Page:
JVP stymies privatization

Barry Stoller bstoller at utopia2000.org
Tue Sep 4 06:12:15 MDT 2001


AFP. 4 September 2001. Sri Lanka political deal to stop privatisation.

COLOMBO -- Sri Lanka's government has halted privatisation for a year
and agreed to make no further commitments to international lenders, the
ruling party's new Marxist ally announced Tuesday.

The leftist JVP, or People's Liberation Front, said the government
assured it that there would be no sell-offs of state enterprise and that
it would halt a fresh agreement with the International Monetary Fund
(IMF).

JVP legislator Wimal Weerawansa said the party has made it clear that
the government should not divest the balance of state-owned shares in
Sri Lanka Telecom which is fully controlled and partly owned by NTT of
Japan.

"It is clear. There can be no further sale of Telecom shares during the
one-year probationary period to which we have confined the government,"
Weerawansa said.

Sri Lanka has already pledged to the IMF that it would raise 275 million
dollars by way of privatisation receipts before December and the bulk of
that money was to come from SriLanka Telecom shares.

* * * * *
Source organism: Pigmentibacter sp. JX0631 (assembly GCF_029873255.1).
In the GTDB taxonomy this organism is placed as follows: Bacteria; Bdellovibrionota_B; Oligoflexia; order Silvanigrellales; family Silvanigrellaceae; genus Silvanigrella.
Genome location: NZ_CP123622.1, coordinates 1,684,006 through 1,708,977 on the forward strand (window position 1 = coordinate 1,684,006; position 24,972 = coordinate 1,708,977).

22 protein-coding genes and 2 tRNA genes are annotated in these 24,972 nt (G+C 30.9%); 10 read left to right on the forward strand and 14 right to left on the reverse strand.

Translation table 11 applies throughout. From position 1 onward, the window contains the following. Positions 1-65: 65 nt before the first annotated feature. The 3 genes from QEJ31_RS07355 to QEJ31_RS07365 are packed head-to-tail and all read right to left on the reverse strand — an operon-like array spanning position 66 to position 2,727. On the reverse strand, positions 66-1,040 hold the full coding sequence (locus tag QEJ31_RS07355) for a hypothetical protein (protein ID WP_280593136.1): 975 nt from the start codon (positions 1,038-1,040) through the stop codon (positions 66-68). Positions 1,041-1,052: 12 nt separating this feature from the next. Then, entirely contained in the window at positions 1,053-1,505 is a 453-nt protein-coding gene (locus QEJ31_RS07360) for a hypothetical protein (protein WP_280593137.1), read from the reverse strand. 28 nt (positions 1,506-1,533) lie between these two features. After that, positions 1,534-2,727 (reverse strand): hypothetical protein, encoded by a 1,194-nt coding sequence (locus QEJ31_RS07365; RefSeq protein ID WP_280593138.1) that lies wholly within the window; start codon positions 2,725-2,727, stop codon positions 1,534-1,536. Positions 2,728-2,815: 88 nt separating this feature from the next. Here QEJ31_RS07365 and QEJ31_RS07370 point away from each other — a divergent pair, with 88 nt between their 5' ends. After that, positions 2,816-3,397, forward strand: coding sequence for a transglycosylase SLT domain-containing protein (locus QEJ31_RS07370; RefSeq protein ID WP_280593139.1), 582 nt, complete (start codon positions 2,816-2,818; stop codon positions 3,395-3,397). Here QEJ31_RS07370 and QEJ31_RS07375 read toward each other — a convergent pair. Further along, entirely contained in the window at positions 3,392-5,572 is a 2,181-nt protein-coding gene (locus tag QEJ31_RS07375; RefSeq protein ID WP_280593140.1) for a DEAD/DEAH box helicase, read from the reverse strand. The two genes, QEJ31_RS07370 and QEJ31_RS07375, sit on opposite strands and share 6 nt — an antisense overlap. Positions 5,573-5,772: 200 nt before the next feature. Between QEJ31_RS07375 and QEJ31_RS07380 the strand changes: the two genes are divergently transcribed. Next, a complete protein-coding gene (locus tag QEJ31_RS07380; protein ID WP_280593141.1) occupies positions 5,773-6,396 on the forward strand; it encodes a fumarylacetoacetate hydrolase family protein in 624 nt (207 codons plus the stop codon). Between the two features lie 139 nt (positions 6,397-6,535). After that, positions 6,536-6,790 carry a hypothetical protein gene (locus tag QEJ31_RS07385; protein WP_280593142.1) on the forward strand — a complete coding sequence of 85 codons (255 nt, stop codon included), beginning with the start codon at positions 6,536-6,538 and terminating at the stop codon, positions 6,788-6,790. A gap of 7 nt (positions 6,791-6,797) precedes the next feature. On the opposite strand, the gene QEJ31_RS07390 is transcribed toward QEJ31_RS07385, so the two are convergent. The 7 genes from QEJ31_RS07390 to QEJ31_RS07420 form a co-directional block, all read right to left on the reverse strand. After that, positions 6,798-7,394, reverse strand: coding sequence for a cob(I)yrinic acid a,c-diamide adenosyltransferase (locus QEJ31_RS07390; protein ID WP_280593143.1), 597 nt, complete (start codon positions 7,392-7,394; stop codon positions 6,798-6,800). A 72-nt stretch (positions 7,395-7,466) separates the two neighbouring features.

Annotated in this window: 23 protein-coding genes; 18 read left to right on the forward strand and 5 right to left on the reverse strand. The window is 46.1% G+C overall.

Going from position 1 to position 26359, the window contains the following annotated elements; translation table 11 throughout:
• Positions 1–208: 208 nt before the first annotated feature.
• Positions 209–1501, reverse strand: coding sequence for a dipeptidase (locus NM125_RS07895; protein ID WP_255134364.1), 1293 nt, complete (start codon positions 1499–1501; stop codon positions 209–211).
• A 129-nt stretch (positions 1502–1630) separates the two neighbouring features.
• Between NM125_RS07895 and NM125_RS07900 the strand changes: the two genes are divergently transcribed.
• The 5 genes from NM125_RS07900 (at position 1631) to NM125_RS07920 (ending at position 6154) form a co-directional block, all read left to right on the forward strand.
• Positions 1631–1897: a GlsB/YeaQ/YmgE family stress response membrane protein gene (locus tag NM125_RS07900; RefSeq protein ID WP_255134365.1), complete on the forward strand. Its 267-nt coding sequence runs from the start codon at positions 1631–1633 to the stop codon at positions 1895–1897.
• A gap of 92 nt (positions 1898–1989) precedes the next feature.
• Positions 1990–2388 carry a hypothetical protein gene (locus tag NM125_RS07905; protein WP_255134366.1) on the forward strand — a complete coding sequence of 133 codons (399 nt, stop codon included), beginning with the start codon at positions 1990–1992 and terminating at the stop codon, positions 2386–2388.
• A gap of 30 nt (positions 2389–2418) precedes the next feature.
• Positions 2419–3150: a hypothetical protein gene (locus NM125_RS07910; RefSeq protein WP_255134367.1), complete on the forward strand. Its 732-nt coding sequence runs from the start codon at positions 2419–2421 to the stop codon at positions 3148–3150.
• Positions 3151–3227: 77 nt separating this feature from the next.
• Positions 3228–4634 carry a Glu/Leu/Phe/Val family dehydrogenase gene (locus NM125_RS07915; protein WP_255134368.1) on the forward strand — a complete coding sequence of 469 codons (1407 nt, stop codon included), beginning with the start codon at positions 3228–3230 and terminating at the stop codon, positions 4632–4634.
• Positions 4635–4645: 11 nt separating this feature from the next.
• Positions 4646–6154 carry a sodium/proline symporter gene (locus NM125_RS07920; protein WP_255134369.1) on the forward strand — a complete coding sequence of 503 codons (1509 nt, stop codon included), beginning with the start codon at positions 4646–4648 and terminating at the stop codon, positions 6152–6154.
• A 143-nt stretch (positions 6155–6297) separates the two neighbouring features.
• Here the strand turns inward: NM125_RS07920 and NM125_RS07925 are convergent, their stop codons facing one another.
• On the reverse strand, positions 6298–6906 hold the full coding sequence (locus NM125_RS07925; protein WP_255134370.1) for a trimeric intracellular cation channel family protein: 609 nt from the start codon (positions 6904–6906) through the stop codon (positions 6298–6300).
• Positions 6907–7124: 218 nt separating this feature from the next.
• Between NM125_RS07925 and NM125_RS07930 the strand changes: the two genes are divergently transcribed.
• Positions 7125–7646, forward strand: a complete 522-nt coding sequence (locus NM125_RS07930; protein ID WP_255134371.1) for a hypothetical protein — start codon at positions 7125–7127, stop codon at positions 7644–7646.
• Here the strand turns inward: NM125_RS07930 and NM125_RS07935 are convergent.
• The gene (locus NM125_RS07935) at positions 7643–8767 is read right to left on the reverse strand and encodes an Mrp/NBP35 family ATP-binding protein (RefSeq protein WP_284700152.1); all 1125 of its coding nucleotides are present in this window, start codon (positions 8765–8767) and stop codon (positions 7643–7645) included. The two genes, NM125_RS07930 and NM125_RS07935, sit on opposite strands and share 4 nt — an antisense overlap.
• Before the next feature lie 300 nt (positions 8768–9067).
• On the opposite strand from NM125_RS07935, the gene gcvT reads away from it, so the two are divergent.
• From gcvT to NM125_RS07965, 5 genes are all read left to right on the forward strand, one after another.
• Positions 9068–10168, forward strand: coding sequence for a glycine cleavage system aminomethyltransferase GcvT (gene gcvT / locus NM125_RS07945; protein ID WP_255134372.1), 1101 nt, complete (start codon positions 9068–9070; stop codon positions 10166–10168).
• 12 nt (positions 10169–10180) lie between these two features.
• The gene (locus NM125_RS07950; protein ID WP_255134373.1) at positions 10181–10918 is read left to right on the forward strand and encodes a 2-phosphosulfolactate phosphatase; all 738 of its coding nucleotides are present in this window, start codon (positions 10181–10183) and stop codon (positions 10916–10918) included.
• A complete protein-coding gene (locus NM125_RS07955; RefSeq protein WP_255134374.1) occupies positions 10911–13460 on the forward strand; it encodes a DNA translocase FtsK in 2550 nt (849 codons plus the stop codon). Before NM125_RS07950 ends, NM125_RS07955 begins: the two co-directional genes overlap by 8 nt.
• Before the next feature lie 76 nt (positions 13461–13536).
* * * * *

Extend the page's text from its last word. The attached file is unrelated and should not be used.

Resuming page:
Asked how the government could meet its expenditure without the Telecom
sale, Weerawansa said: "You have to ask that from the government."

Weerawansa also ruled out the government entering a new letter of intent
as suggested by an IMF mission.

The IMF team last month refused to conclude its review of the economy
and grant a further tranche of 30 million dollars without a new
agreement.

The IMF agreed to release 253 million dollars over a period of 14 months
subject to stringent conditions.

The JVP said it was also forcing the government to introduce
labour-friendly laws to ensure that the rights of workers were upheld
and there was no interference with trade union activities.

The private sector has accused the JVP of instigating work stoppages.

The government had agreed that its next budget for 2002, due by
November, will include "people-friendly" proposals of the JVP, the party
said.

Among the key demands the JVP had been pressing for is a writing off of
millions of rupees given as loans to rural farmers.


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Barry Stoller
http://groups.yahoo.com/group/ProletarianNews




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